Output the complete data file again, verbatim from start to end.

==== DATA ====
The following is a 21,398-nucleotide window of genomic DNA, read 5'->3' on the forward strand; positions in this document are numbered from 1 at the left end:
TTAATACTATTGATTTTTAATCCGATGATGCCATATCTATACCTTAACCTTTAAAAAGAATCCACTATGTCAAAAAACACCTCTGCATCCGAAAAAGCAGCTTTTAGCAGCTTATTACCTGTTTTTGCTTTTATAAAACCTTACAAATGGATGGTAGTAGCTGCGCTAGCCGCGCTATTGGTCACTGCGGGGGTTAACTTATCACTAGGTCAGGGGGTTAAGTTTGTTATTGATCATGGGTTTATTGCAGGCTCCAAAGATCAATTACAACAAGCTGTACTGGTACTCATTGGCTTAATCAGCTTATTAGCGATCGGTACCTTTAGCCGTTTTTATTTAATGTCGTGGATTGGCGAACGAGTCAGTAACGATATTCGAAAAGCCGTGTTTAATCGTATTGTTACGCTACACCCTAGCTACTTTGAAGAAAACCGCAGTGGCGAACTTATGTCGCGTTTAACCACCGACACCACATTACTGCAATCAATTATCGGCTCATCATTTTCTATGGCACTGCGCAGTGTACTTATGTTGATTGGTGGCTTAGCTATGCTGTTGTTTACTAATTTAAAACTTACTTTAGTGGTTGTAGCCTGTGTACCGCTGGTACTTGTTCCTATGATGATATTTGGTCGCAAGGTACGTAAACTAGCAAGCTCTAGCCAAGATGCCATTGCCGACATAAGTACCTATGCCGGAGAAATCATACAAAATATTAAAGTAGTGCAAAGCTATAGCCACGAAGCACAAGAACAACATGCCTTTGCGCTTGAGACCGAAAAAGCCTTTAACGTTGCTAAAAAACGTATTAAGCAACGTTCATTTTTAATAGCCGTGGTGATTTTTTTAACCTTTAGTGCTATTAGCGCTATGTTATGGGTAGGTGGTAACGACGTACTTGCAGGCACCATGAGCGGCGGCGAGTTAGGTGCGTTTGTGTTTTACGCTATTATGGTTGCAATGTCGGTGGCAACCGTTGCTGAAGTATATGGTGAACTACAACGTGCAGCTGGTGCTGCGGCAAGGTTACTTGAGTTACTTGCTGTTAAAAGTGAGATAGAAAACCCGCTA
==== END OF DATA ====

The following is a 21,398-nucleotide window of genomic DNA, read 5'->3' on the forward strand; positions in this document are numbered from 1 at the left end:
TTAATACTATTGATTTTTAATCCGATGATGCCATATCTATACCTTAACCTTTAAAAAGAATCCACTATGTCAAAAAACACCTCTGCATCCGAAAAAGCAGCTTTTAGCAGCTTATTACCTGTTTTTGCTTTTATAAAACCTTACAAATGGATGGTAGTAGCTGCGCTAGCCGCGCTATTGGTCACTGCGGGGGTTAACTTATCACTAGGTCAGGGGGTTAAGTTTGTTATTGATCATGGGTTTATTGCAGGCTCCAAAGATCAATTACAACAAGCTGTACTGGTACTCATTGGCTTAATCAGCTTATTAGCGATCGGTACCTTTAGCCGTTTTTATTTAATGTCGTGGATTGGCGAACGAGTCAGTAACGATATTCGAAAAGCCGTGTTTAATCGTATTGTTACGCTACACCCTAGCTACTTTGAAGAAAACCGCAGTGGCGAACTTATGTCGCGTTTAACCACCGACACCACATTACTGCAATCAATTATCGGCTCATCATTTTCTATGGCACTGCGCAGTGTACTTATGTTGATTGGTGGCTTAGCTATGCTGTTGTTTACTAATTTAAAACTTACTTTAGTGGTTGTAGCCTGTGTACCGCTGGTACTTGTTCCTATGATGATATTTGGTCGCAAGGTACGTAAACTAGCAAGCTCTAGCCAAGATGCCATTGCCGACATAAGTACCTATGCCGGAGAAATCATACAAAATATTAAAGTAGTGCAAAGCTATAGCCACGAAGCACAAGAACAACATGCCTTTGCGCTTGAGACCGAAAAAGCCTTTAACGTTGCTAAAAAACGTATTAAGCAACGTTCATTTTTAATAGCCGTGGTGATTTTTTTAACCTTTAGTGCTATTAGCGCTATGTTATGGGTAGGTGGTAACGACGTACTTGCAGGCACCATGAGCGGCGGCGAGTTAGGTGCGTTTGTGTTTTACGCTATTATGGTTGCAATGTCGGTGGCAACCGTTGCTGAAGTATATGGTGAACTACAACGTGCAGCTGGTGCTGCGGCAAGGTTACTTGAGTTACTTGCTGTTAAAAGTGAGATAGAAAACCCGCTA